We woke up on the second day of our hike early in order to get a jumpstart on the day. We fought through the grogginess of waking up early and the chill of the morning dew. From our plan we designated the second day the longest of our 32.5 miles. We began our 20 miles and grinded our way to a sign that said “United States Border”. At this point our Eagle Scout leader told us that we had crossed the Mason-Dixon line. We were so wrong. About 3 hours later we came across another sign saying “Mason-Dixon line”. At this point our second wind came after being crippled from our previous mistake. After our 20 miles we got to Pine Knob campsite. And the whole process started again. Bagging our food and hanging it, setting up our tent, sleeping, waking up early, eating and proceeding to our final destination in Boonsboro, Maryland. After retreating back to our friends house following the hike we slept for hours. This hike was somewhat of a retreat with the only real for of the outside world was the camera we took to record all of our encounters. We learned many things, how to depend on ourselves, how to push through adversity and work together as a team. We struggled finding an efficient way to pack our things and hang them in a bear bag as easily as possible. So we used Tate’s strength to hold it up and my length to get up and string it up. We used other members of our group to be charismatic enough to make this trip into a serious of enjoyable videos. This experience and entry shouldn’t be taken as a strict how to on how you wrap the rope around a tree to use its weight and pull the rope around and up an adjacent tree to get your bear bag onto a tall branch, or securing your tent far enough from anything that could put holes in your tent or expose your tent to wildlife. But instead this should motivate you to make smart decisions, trust the people around you and use common sense to your advantage. Pack light, pack smart, essentials only, and never assume you have gone a certain distance, because you probably haven’t. An ample amount of water is key to a better hike. It seemed easier when we had something to drink as opposed to when we ran out. We each brought four liters of water and were still constantly looking for a place to fill our bottles back up. This hike should be just like the trail itself. It’s very up and down but the key is to keep moving and keep your head up. It never seems to stop going up, so savor all of the downhill moments you get because they are few and in between. Always keep your group together it makes the trail bearable and frankly a lot easier. What you should take away from this is how to keep moving forward. The physical aspect is a generally easy if you keep your head high and if you keep the right mindset. The prep is easy. Working as a team makes everything better. As novices finding what materials to bring is all about listening, which is easy. But they never tell you how to prepare mentally. That’s why we are writing this. Our whole trip was a success because we had a goal to accomplish. That goal was clearest in the rockier parts of the trail. We divided the map into 4 parts. The beginning first day of the hike. The downhill second part, the uphill long shot and the 4th downhill section. Make clear goals for yourself and declare them with the rest of your group because especially when people get distance in between them you have some semblance of an idea what to do. We made this hike into 5 different sections to get it done. First, the planning, figure out what to bring and eliminate any risks to the best of your ability. Second, have someone who knows what they are doing to show you key things to do (like this forum), third, create goals for yourself, fourth, create manageable and efficient ways to get them done. And fifth, find a way to enjoy the process of going of this hike. “Returning to the house let us think and reflect on our experience. The hike was long and grueling, the food was repetitive and got tasteless over the trip, but the experience on this trail was one I won’t forget. Hours upon hours laughing and hiking our way through the Appalachian Trail was truly the best part of this experience. Overall 10/10 experience would recommend.” -Duncan Keys “During the trip I just wanted it to be over. I had gotten sick of the food and at times it felt like I couldn’t go any farther. Especially the second day when we realized we hadn’t passed the mason dixon line. That was demoralizing to say the least. Looking back I am happy I did it and have made memories that I will never forget and became closer with my friends. Personally I don’t plan on doing anything like this again or at least not for a LONG time, but I would recommend to do it at least once in your lifetime.” -Tate Samson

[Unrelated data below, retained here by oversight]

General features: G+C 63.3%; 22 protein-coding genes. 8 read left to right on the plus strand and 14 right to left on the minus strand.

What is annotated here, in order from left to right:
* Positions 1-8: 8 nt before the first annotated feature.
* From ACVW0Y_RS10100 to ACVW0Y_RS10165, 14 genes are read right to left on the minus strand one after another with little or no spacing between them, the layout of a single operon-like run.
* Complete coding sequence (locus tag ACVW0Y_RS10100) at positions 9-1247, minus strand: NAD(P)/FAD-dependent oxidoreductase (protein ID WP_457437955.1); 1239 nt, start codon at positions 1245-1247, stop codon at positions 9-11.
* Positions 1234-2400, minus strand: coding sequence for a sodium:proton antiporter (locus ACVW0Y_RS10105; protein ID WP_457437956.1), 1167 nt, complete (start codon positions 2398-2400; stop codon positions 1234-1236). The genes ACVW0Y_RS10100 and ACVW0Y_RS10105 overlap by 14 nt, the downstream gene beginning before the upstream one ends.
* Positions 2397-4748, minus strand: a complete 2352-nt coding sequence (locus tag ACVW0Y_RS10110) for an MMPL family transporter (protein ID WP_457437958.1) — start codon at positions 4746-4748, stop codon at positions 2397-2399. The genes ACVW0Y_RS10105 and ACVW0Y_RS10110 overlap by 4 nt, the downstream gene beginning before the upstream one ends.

We Also made videos of our experience And Put them on YouTube! Check them out here.